Date of Award

Winter 2023

Project Type


Program or Major


Degree Name

Doctor of Philosophy

First Advisor

Thomas Lippmann

Second Advisor

James Pringle

Third Advisor

Diane Foster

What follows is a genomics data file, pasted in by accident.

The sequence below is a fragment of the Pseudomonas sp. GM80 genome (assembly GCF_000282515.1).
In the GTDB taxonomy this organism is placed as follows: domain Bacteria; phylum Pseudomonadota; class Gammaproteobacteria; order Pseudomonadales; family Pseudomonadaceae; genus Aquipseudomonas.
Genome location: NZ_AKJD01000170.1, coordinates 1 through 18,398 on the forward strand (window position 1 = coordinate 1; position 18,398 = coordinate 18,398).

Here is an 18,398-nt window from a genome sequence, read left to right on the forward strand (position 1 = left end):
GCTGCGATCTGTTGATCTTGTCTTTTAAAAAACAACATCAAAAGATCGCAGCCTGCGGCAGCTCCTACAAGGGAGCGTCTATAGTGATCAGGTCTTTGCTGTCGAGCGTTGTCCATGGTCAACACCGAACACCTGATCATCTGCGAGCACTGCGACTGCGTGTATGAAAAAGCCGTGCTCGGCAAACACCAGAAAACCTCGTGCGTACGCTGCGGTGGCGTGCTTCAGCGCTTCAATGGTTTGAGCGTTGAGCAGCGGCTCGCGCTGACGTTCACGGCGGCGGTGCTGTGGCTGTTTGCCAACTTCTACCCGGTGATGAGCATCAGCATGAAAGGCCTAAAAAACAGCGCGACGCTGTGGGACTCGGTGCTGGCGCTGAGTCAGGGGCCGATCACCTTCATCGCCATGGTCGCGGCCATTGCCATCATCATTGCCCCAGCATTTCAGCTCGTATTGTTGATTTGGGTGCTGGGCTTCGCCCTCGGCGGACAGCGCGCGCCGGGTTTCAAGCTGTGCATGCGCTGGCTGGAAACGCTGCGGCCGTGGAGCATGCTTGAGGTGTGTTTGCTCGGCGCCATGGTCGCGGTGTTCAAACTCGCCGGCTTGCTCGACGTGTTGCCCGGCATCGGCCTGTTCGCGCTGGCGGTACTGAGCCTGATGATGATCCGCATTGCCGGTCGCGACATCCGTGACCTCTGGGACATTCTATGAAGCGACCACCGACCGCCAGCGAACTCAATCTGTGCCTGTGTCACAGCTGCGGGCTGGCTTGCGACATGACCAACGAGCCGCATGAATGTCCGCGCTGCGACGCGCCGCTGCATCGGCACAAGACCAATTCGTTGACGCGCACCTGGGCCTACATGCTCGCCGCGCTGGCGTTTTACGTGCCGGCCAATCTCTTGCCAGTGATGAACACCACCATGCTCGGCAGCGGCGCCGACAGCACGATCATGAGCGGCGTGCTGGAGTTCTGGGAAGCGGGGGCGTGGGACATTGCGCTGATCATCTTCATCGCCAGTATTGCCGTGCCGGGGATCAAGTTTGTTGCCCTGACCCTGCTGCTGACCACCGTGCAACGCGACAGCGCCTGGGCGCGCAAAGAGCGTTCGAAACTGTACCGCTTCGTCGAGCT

Tidally induced pressure gradients in sea level drive mean estuarine tidal currents that can have horizontal spatial variability across a bounded channel or inlet. Strong cross-channel gradients in along-channel mean velocity set up extremums in the background potential vorticity that can support instabilities of tidal currents flowing through narrow, bounded estuarine channels and tidal inlets. In addition, conservation of potential vorticity including frictional terms, results in intensification of along-channel tidal currents over shallow lateral shelves. In the first part of this dissertation (Chapter 2), the dispersion equation of barotropic instabilities of tidal currents is analytically solved for simple bathymetry defined by idealized and variable channel geometries that include lateral shelves. The solution is third-order and the cross-channel velocity structure, bathymetry, and geometry can be altered to approximate typical natural inlet geometries allowing for a range of scenarios to be examined. The resulting fastest growing unstable modes have wavelengths of O(10^2 m), periods of O(10^2 - 10^3 s), and growth rates of O(10^-3 - 10^-2 s^-1) with phase speeds approximately one third of the maximum velocity, consistent with instabilities of longshore currents studied in the nearshore (Bowen and Holman, 1989; Dodd and Thornton, 1990). In the second part of this dissertation (Chapter 3), the presence of instabilities of tidal currents is observed from a spatially lagged along-channel array consisting of seven current meters and pressure sensors deployed in the Hampton-Seabrook Inlet, NH for one week encompassing the spring tides in May 2021. Using iterative maximum likelihood estimators, wavenumber-frequency spectra are estimated during 3-4 hour time periods with approximately steady currents on both the flood and ebb tides. Dominant wavenumbers (± 0.002 - 0.02 m^-1) of the low frequency motions (0.0006 - 0.01 s^-1) with corresponding wavelengths (± 314.2 – 3141.6 m) and periods (628.3 – 10472 s) are resolved and consistent with motions estimated in Chapter 2. The lack of breaking wave group modulations within the inlet and the presence of the seaward (shoreward) propagating instabilities on the ebb (flood) flow indicate that the presence of the instabilities can be attributed to the shear of the tidal current. In the third part of the dissertation (Chapter 4), a numerical hydrodynamic model (ROMS) is used to better understand the forcing mechanisms driving intensification of velocity over the shallow lateral shelf in the Piscataqua River observed from ADCP transects obtained in 2015 during both the flood and ebb of the spring tide. Results show that the along-channel flow is intensified (convergence of streamlines) over the lateral shelf under high Reynolds number conditions, where the inertial forces dominate over the frictional and viscous forces, during both quasi-steady flooding and ebbing currents. Given the cross-channel structure of the velocity, the water circulates up onto the shelf by the conservation of potential vorticity. Due to the shallower depth over the shelf, the velocities increase due to conservation of volume, which leads to even stronger horizontal shear in the mean along-channel tidal currents. The spatial and temporal variability in mean tidal currents (consistent with instabilities of the flow) results from the background potential vorticity that mixes momentum horizontally across the channel and smooths the cross-channel velocity structure; thus, the potential vorticity balance leads to both velocity intensification over the shelf and unstable motions. Changes to the mean flow structure and mixing by instabilities have implications for estuarine dynamics such as the fate and transport of organic and inorganic matter, navigational safety, and tidal energy resource assessment.